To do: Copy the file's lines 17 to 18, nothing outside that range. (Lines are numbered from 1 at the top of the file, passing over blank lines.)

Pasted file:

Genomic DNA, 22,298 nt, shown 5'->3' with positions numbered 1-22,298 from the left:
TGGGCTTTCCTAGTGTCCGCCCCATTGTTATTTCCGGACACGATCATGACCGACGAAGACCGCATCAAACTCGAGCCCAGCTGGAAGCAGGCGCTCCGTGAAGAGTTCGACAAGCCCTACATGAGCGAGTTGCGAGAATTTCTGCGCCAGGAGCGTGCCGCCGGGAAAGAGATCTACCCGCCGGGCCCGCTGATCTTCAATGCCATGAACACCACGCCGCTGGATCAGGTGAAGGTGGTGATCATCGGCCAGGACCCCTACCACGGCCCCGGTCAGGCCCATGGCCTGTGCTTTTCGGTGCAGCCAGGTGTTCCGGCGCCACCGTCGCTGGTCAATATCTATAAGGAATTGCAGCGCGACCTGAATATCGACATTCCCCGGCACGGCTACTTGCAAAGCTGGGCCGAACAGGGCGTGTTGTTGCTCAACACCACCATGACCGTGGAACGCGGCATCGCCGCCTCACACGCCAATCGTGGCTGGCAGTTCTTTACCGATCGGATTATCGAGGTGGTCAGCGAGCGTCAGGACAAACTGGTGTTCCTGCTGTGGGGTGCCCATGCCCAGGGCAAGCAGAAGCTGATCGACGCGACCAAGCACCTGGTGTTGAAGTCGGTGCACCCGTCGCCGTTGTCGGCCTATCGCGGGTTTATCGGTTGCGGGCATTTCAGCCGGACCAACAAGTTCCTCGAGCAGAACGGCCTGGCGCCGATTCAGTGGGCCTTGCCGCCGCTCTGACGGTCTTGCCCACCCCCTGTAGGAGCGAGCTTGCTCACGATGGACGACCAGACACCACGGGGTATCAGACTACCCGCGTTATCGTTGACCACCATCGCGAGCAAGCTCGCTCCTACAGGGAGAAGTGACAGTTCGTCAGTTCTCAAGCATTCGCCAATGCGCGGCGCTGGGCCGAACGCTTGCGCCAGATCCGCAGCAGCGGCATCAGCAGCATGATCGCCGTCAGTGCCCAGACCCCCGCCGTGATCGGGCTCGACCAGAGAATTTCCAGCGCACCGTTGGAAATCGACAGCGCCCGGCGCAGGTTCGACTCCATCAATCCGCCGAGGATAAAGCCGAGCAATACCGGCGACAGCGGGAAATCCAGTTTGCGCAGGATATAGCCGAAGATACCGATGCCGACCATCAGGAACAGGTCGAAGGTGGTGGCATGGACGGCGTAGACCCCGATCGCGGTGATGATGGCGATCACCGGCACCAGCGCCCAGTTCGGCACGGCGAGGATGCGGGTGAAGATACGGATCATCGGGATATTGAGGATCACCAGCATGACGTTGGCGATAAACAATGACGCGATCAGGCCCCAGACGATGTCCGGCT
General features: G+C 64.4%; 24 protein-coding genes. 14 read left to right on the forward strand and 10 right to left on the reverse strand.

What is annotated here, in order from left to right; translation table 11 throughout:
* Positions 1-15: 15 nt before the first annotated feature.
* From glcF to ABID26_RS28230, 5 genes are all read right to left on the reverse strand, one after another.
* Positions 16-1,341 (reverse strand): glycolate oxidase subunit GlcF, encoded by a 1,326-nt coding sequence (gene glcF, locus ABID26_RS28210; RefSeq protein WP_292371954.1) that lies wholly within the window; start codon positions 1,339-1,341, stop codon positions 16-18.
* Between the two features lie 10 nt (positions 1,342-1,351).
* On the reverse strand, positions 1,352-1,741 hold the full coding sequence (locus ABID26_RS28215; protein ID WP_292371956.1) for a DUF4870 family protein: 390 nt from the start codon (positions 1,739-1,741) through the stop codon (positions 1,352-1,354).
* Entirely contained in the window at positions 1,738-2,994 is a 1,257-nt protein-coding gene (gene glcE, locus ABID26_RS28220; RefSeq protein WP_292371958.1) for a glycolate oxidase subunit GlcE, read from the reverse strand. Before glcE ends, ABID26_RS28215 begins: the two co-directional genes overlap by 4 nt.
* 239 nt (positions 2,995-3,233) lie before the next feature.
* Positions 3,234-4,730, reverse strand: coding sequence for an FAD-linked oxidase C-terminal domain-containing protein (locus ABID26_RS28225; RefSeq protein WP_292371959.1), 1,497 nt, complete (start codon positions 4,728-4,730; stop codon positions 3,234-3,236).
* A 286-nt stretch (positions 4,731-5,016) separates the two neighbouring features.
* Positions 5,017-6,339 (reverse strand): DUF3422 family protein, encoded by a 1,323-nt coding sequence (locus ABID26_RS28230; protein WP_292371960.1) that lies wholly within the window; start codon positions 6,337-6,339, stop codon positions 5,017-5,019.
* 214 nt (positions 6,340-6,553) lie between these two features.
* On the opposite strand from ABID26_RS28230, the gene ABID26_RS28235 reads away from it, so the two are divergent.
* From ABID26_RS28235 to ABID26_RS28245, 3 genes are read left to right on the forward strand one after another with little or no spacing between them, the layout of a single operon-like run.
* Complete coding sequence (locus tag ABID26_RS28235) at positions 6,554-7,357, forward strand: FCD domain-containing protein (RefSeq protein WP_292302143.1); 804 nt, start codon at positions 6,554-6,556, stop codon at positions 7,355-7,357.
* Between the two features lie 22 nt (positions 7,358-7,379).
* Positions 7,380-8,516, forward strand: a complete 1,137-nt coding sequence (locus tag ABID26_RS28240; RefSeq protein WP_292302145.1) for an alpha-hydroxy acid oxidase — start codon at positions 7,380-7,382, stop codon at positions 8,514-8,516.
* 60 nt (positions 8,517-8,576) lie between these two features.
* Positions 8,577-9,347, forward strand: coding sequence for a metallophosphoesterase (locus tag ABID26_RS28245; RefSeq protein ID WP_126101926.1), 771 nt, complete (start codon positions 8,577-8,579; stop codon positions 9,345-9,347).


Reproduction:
* From ABID26_RS28235 to ABID26_RS28245, 3 genes are read left to right on the forward strand one after another with little or no spacing between them, the layout of a single operon-like run.
* Complete coding sequence (locus tag ABID26_RS28235) at positions 6,554-7,357, forward strand: FCD domain-containing protein (RefSeq protein WP_292302143.1); 804 nt, start codon at positions 6,554-6,556, stop codon at positions 7,355-7,357.